St Valentine’s Day has its origins in a number of different legends that have been passed down to us through the ages. One of the earliest popular symbols of Valentine’s Day is Cupid, the Roman god of love, represented by a young boy with a bow and arrow.
One of the first mentions of ‘Valentine’ was in Ancient Roman times when everyone was expected to worship the many Roman Gods. Valentine, a Christian priest, was thrown into prison because of his beliefs. On February 14th he was put to death, not only for his Christianity, but because he was said to perform a miracle by enabling the blind jailor’s daughter to see again. The night before he was executed, he wrote the girl a farewell letter, signing it “From Your Valentine.”
The other Valentine known to the Romans lived, and died, during the reign of Emperor Claudius II. Claudius believed he was having trouble recruiting young men into his army because they did not want to leave their wives and sweethearts. Accordingly, he cancelled all engagements and marriages throughout Rome. Saint Valentine, a priest of Rome at the time, continued to marry couples in secret. He was eventually caught and executed on February 14th. It sounds like it was a popular day for execution in Rome.
On a brighter note in Ancient Rome, February 14th was a holiday in honour of Juno, Queen of the Gods, and Goddess of women and marriage. The Feast of Lupercalia was held on the next day. The lives of young boys and girls were strictly separate. However, one of the customs held on the eve of the festival of Lupercalia was for boys to draw a girl’s name placed in a jar to be their partners for the duration of the festival. Sometimes the couple remained together for the whole year and even fell in love and married.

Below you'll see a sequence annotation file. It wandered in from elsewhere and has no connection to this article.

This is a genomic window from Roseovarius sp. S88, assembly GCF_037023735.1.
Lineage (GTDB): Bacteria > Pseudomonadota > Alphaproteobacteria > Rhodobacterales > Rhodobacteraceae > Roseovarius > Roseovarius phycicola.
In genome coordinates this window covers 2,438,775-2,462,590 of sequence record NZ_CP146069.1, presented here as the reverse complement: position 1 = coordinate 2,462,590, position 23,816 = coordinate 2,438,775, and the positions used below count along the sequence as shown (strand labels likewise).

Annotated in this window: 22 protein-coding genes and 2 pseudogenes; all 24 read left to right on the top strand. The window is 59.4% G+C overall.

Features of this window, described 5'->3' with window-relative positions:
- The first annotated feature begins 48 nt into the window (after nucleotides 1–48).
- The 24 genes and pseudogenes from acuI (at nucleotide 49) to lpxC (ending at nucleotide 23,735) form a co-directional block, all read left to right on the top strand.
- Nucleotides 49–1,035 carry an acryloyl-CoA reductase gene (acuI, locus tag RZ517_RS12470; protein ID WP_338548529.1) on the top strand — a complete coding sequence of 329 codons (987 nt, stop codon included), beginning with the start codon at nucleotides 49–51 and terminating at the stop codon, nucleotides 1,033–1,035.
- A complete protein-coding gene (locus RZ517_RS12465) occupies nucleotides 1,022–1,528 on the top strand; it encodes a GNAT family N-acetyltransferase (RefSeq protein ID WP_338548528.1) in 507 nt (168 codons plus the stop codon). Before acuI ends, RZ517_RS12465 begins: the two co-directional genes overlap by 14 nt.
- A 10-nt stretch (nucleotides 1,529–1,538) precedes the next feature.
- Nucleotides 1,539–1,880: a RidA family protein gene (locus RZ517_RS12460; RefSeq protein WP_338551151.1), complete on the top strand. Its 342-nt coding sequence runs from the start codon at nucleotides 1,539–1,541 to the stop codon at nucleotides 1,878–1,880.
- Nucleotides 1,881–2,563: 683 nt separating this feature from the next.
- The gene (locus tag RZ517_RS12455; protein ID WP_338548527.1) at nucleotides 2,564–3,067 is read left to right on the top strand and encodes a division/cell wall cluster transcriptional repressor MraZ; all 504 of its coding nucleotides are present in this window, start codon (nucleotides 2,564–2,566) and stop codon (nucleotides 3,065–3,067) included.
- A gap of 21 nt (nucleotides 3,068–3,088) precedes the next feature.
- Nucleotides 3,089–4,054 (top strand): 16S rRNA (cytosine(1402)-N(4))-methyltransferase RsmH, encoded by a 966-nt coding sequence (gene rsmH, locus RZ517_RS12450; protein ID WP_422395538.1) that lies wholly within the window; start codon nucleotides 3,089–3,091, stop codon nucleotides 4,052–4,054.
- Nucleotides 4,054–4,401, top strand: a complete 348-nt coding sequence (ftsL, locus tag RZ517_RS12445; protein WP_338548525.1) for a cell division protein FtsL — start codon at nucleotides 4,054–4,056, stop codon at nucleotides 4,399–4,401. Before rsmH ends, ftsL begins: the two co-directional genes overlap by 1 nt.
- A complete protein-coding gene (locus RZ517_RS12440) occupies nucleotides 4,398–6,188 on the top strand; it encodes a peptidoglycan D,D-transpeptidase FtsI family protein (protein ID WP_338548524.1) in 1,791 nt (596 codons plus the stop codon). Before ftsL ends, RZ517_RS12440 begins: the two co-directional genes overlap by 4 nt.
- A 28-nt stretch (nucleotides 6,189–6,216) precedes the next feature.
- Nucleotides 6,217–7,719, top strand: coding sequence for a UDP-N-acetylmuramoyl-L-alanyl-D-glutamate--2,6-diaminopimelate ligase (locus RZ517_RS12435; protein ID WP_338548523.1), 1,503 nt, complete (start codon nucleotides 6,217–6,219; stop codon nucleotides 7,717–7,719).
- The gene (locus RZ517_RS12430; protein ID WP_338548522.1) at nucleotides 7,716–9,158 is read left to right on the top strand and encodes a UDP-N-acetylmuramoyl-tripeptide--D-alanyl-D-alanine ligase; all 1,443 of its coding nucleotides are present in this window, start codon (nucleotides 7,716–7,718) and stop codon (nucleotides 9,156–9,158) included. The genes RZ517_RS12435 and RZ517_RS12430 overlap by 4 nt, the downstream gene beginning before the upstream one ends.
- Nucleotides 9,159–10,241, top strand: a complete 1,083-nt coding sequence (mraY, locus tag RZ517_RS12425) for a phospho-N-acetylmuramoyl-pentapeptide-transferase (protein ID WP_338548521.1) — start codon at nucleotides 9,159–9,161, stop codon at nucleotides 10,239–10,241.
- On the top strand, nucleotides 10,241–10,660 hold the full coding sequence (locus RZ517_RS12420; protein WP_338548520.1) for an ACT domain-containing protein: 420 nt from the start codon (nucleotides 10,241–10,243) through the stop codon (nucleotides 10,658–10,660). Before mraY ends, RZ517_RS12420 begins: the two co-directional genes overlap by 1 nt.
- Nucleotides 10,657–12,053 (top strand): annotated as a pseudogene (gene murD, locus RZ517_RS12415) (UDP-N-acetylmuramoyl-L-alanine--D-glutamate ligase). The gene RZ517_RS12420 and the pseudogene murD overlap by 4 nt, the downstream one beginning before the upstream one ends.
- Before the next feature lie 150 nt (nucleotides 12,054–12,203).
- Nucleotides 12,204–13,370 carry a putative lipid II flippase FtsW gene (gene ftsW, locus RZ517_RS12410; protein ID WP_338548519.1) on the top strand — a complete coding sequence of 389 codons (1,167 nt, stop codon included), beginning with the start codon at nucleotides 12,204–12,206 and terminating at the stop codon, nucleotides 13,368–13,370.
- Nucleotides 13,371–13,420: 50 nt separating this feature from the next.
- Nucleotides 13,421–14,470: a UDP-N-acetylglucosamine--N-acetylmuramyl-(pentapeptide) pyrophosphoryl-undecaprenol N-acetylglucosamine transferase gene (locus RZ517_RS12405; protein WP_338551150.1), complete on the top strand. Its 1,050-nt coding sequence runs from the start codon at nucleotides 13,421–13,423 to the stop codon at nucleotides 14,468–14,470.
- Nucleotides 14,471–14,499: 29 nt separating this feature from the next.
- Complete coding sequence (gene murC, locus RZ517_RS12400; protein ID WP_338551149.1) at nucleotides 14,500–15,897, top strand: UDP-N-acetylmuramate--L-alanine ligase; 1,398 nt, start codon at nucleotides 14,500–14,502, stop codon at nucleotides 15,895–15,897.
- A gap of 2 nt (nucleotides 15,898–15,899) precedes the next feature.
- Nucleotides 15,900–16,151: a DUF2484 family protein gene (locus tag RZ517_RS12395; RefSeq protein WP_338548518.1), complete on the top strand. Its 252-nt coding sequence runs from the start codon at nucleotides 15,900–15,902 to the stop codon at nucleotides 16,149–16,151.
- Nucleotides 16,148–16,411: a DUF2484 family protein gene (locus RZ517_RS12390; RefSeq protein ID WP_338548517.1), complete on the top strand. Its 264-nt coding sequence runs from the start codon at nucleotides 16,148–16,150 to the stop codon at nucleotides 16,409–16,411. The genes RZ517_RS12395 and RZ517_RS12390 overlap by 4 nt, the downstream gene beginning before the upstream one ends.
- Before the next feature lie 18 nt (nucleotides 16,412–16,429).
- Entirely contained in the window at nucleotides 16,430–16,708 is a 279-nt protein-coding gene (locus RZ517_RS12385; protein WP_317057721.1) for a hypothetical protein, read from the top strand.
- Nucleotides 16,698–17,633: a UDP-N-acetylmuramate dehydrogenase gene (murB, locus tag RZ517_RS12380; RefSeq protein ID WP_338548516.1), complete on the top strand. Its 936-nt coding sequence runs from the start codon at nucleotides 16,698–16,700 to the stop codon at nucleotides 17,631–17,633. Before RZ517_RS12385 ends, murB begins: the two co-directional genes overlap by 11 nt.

In AD 496 Saint Pope Gelasius I declared February 14 as “Valentine’s Day”. Although it has never been an official holiday (more’s the pity.) The date was marked by sending poems and simple gifts such as flowers, and there was often a social gathering or a ball.
Valentine’s Day gained in popularity during the Middle Ages when lovers either spoke or sang of their feelings. Written Valentine’s became popular at the end of the 15th Century. The first handmade Valentine cards appeared in the 16th century but by the early 20th century even elaborate cards with lace and ribbon were created by machine.
Many traditions are linked to Valentine’s Day. As examples, in the Middle Ages young men and women drew names from a bowl to see who their Valentine would be, while in Wales Love Spoons were carved and given as gifts. Another game involved thinking of five or six names of boys or girls you would like to marry. The player had to twist the stem of an apple while reciting the names until the stem fell off! The idea was that the name being recited when this happened would be the one the player would marry. I suppose the solution was to give an almighty twist when reciting your favourite’s name…
However you spend Valentine’s Day, let it be with someone you love!